IFES movement graduates gather at CrossCurrent to talk about applying Biblical concepts to their career fields

Ethics, context, and the biblical text


In a sense, there is no non-contextual reading of the biblical text. All interpretation is contextual because every interpreter is informed by experiences in specific religious, social and economic contexts. However, when people refer to the need for “contextual” interpretation they often mean the need for the text to be indigenously interpreted in non-Western contexts. This need was felt by African leaders and motivated the production of the Africa Study Bible: “The research clearly showed that meanings of words and expressions in modern English from the United States or the United Kingdom were not always clear for English-speaking Africans.”*

As the quotation shows, the need for “contextual interpretation,” as this expression has come to be used, arises when the interpretation of a particular context (Context A) is imposed or uncritically adopted by another context (Context B) in ways that cloud the meaning of the text for Context B, silence the interpretive voice of Context B and eliminate its particularities. In this sense, contextual biblical interpretation is not simply about application of a pure universal meaning recovered by Context A into Context B but about context B contributing to the production of the meaning of the text.

On the occasion of celebrating the achievement of the Africa Study Bible, I would like to share a few thoughts regarding contextual biblical interpretation, by no means exhausting the topic, but with the hope of triggering some reflection on it.

What is a context?

First of all, context or the environment within which people exist is not static. It is a fluid and rather porous reality. Television, cinema, translated books, Facebook, and Twitter make it possible for cultural elements to leak between contexts, so we must maintain an awareness that foreign cultural elements become continually absorbed. Context, therefore, is not a fixed entity and since context is difficult to pin down, contextual interpretation will be just as challenging.

Moreover, context is not a homogenized entity, and so it is impossible for an interpretation to speak for or to ever person and every community within one’s context. While there may be stereotypical elements that represent a contextual unit, the truth is that diversity exists within each context. For example, the Greek context looks different in Protestant, Catholic or Orthodox circles. The experience of a Greek Jew or a black Greek is extremely different from the experience of other Greeks, and some of these people’s Greekness is often questioned by dominant groups. Therefore, “the ambivalence of ethnic identity makes the idea of contextual theology ambivalent.”*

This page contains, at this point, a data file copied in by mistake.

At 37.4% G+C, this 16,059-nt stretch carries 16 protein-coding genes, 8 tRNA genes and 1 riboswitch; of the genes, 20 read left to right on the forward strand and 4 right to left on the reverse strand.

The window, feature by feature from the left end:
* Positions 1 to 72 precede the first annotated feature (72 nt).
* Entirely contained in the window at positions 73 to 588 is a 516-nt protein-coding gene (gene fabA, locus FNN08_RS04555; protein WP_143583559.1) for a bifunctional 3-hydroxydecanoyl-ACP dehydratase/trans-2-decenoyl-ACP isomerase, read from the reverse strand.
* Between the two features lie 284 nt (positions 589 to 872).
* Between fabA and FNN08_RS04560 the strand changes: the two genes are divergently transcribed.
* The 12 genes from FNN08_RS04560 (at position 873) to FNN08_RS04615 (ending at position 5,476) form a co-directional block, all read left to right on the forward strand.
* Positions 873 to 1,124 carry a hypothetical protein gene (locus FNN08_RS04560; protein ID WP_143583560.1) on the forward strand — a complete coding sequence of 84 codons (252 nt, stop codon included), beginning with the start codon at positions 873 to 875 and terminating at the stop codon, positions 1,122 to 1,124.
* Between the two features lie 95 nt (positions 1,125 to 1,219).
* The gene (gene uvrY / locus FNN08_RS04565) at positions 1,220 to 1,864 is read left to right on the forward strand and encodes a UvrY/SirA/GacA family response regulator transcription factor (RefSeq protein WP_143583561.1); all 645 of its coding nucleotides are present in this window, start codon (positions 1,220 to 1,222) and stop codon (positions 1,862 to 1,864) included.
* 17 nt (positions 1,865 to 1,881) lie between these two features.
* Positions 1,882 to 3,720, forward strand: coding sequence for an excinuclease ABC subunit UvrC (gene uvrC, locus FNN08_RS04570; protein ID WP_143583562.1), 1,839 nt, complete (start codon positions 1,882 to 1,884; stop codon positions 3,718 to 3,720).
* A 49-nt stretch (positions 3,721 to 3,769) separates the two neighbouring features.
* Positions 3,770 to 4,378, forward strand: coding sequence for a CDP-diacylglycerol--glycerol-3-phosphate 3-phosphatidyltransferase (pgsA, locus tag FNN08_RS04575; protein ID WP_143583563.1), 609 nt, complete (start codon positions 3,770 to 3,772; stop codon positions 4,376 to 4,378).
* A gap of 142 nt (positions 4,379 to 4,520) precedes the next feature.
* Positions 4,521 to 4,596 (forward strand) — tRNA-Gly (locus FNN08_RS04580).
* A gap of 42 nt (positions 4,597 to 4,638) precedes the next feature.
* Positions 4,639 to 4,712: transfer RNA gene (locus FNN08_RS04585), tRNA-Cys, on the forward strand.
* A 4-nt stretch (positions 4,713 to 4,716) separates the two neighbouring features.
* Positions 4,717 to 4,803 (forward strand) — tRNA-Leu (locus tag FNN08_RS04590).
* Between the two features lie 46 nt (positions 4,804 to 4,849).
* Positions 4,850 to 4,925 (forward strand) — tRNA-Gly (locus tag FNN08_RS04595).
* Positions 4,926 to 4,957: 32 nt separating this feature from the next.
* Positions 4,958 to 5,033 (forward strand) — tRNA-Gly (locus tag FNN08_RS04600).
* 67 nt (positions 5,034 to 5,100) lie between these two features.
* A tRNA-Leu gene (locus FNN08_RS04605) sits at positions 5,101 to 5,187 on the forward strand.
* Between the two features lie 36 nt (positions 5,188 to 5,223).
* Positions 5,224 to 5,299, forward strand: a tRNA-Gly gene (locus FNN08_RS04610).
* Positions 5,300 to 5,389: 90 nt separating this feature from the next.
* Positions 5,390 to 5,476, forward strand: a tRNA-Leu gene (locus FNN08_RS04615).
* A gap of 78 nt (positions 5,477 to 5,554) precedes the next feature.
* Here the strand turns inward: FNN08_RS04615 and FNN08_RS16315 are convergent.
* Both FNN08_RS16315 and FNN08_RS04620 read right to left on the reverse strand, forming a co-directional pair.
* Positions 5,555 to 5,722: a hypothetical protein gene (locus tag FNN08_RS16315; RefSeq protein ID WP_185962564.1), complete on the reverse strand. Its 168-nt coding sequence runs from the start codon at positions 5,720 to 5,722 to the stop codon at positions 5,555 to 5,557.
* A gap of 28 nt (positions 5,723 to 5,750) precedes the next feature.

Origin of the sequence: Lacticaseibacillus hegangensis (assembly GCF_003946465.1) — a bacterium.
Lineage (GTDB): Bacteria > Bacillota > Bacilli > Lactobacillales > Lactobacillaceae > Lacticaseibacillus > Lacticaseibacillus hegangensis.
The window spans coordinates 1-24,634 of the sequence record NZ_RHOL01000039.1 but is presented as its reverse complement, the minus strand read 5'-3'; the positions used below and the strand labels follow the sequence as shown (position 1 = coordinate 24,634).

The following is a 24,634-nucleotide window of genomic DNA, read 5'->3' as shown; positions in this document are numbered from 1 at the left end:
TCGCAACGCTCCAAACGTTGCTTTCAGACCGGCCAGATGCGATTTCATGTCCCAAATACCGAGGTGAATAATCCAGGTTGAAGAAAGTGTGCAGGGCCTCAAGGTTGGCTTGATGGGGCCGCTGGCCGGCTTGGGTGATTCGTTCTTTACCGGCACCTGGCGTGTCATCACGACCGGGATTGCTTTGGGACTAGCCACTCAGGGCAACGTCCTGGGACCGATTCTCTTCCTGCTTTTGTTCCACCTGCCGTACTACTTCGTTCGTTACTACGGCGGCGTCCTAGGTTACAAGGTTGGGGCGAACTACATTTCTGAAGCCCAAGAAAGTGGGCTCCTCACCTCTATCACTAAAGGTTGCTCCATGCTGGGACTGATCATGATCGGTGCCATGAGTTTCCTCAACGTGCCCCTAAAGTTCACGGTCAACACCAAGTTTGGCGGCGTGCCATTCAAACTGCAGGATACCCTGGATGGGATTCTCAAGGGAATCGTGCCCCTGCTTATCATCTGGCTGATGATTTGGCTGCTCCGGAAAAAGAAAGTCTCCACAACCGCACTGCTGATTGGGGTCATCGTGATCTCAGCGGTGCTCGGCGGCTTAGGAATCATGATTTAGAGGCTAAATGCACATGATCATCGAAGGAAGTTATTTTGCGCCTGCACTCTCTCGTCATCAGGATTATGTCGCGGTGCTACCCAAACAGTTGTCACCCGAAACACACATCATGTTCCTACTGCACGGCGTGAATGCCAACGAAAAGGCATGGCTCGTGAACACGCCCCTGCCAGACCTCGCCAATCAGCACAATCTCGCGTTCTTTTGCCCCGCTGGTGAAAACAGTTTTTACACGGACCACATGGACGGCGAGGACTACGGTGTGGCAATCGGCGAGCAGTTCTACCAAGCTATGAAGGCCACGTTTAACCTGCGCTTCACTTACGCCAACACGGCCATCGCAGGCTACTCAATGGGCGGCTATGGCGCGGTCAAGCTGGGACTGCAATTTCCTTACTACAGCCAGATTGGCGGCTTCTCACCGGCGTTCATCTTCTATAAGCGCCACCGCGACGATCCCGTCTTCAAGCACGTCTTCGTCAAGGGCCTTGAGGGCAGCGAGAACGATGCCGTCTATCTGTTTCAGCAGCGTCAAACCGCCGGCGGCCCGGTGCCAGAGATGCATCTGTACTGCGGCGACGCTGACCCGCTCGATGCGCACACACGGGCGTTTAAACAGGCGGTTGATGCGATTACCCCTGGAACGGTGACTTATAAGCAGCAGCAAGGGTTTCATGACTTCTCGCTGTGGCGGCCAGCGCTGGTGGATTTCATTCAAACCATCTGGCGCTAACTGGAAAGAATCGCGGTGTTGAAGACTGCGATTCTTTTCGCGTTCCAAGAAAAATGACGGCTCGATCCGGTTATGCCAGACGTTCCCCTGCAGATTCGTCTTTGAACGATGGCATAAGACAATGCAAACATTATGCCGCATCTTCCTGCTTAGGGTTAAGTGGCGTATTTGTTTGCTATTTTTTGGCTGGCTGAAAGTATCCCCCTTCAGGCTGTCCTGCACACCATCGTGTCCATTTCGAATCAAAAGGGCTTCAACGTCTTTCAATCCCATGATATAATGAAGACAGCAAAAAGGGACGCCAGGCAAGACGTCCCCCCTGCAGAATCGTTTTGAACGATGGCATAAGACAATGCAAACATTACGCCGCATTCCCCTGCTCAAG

Sometimes an impression exists that contextual interpretation should be engaged in preserving a romantic, traditional view of one’s context, rather than responding to contemporary rapid changes within that context. As Ott comments, “contextualization must be focused more on understanding and responding appropriately to rapid social change now, and less on preserving or transforming the ‘traditional culture’ of the past.”* Greek contextual interpretation, for example, that is based on or propagates a purist ideal of Greekness is not in touch with Greek realities. The Greek polymorphous context must be faced head on, with eyes fearlessly wide open to how things are, not to how things should be according to some group’s aspirations that may nevertheless be far from actual realities on the ground. The complexities of context require us to consider the ethics of contextual interpretation.

The ethics of contextual interpretation

As already mentioned, a purist understanding or presentation of context is misleading and is in fact perpetuating the faults contextual interpretation is striving to correct in the first place. Instead, contextual interpretation should be active in critiquing dominant narratives that are oppressive and dismissive of silenced particularities, not only outside one’s context, but primarily within (Context B1 vs. Context B2).

Additionally, ethical contextual interpretation should assume responsibility for the effects its reading has on its audience. In other words, the interpreter is ethically accountable for his or her reception of the text and should be aware of the fact that that reception is not neutral but it feeds into particular ideologies. So what may be a harmless reading in one context, may be highly flammable in another. Even the most “impartial” reading of a text that claims to be engaged in neutral critical-historical interpretation is still a reception and should be critiqued as such. Does it receive a “tamed” text in a way that preserves the status quo, choosing a silent consent to one’s context, or does it unleash into the present those challenging voices in the text that were emancipatory, justice-driven, prophetic, and socially critical?*

It is no news, for example, that a negative judgment on the formation of Judaism arises from Julius Wellhausen’s model of the history of Israel as a development from pure and vibrant prophetic forms into a deteriorated lifeless cultic system of the priestly source.* In other words, the contextual interpreter must be alert to national ideologies his or her scholarship may be feeding and welcome the critique and exposure of its blind spots from different communities. Ideologies are present at all levels of scholarship beginning from the most basic “scientific” practice of translation or text criticism or simply selecting one’s data.

Another ethical dimension of contextual interpretation concerns the relationship between contexts. First, we must not deny the reality of contextual unevenness. Certain contexts are excluded from the global conversation for economic reasons. One example is lack of resources for research. Editors will often require that in order to get published one would need to interact with this or that monograph and in many cases these sources are extravagantly priced and not available in one’s country. For many scholars it is necessary to fly out of their country in order to get hold of some of these works, and while this is easier within Europe, at the present time, it is extremely difficult for other countries facing visa restrictions and expensive ticket prices. The same applies for participation in international conferences. Scholarship, therefore, can be an economic privilege.